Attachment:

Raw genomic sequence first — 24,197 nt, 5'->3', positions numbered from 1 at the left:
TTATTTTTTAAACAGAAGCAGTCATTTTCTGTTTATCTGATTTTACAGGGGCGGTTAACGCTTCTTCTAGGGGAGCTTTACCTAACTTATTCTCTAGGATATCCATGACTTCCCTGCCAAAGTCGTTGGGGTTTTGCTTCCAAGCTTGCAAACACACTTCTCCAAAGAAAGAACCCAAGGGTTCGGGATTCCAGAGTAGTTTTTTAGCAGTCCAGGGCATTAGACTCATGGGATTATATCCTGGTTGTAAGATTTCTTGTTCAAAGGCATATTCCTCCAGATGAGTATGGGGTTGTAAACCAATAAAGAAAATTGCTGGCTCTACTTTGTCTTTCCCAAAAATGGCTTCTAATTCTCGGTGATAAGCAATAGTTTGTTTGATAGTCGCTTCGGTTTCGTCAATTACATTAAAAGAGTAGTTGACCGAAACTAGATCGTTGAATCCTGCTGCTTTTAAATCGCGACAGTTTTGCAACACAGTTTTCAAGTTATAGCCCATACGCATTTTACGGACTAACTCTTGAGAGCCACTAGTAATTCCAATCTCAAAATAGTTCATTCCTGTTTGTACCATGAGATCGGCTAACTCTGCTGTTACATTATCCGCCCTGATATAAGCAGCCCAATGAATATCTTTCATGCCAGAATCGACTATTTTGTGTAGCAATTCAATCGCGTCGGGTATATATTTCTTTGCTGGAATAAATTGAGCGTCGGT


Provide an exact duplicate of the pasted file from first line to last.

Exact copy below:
Raw genomic sequence first — 24,197 nt, 5'->3', positions numbered from 1 at the left:
TTATTTTTTAAACAGAAGCAGTCATTTTCTGTTTATCTGATTTTACAGGGGCGGTTAACGCTTCTTCTAGGGGAGCTTTACCTAACTTATTCTCTAGGATATCCATGACTTCCCTGCCAAAGTCGTTGGGGTTTTGCTTCCAAGCTTGCAAACACACTTCTCCAAAGAAAGAACCCAAGGGTTCGGGATTCCAGAGTAGTTTTTTAGCAGTCCAGGGCATTAGACTCATGGGATTATATCCTGGTTGTAAGATTTCTTGTTCAAAGGCATATTCCTCCAGATGAGTATGGGGTTGTAAACCAATAAAGAAAATTGCTGGCTCTACTTTGTCTTTCCCAAAAATGGCTTCTAATTCTCGGTGATAAGCAATAGTTTGTTTGATAGTCGCTTCGGTTTCGTCAATTACATTAAAAGAGTAGTTGACCGAAACTAGATCGTTGAATCCTGCTGCTTTTAAATCGCGACAGTTTTGCAACACAGTTTTCAAGTTATAGCCCATACGCATTTTACGGACTAACTCTTGAGAGCCACTAGTAATTCCAATCTCAAAATAGTTCATTCCTGTTTGTACCATGAGATCGGCTAACTCTGCTGTTACATTATCCGCCCTGATATAAGCAGCCCAATGAATATCTTTCATGCCAGAATCGACTATTTTGTGTAGCAATTCAATCGCGTCGGGTATATATTTCTTTGCTGGAATAAATTGAGCGTCGGT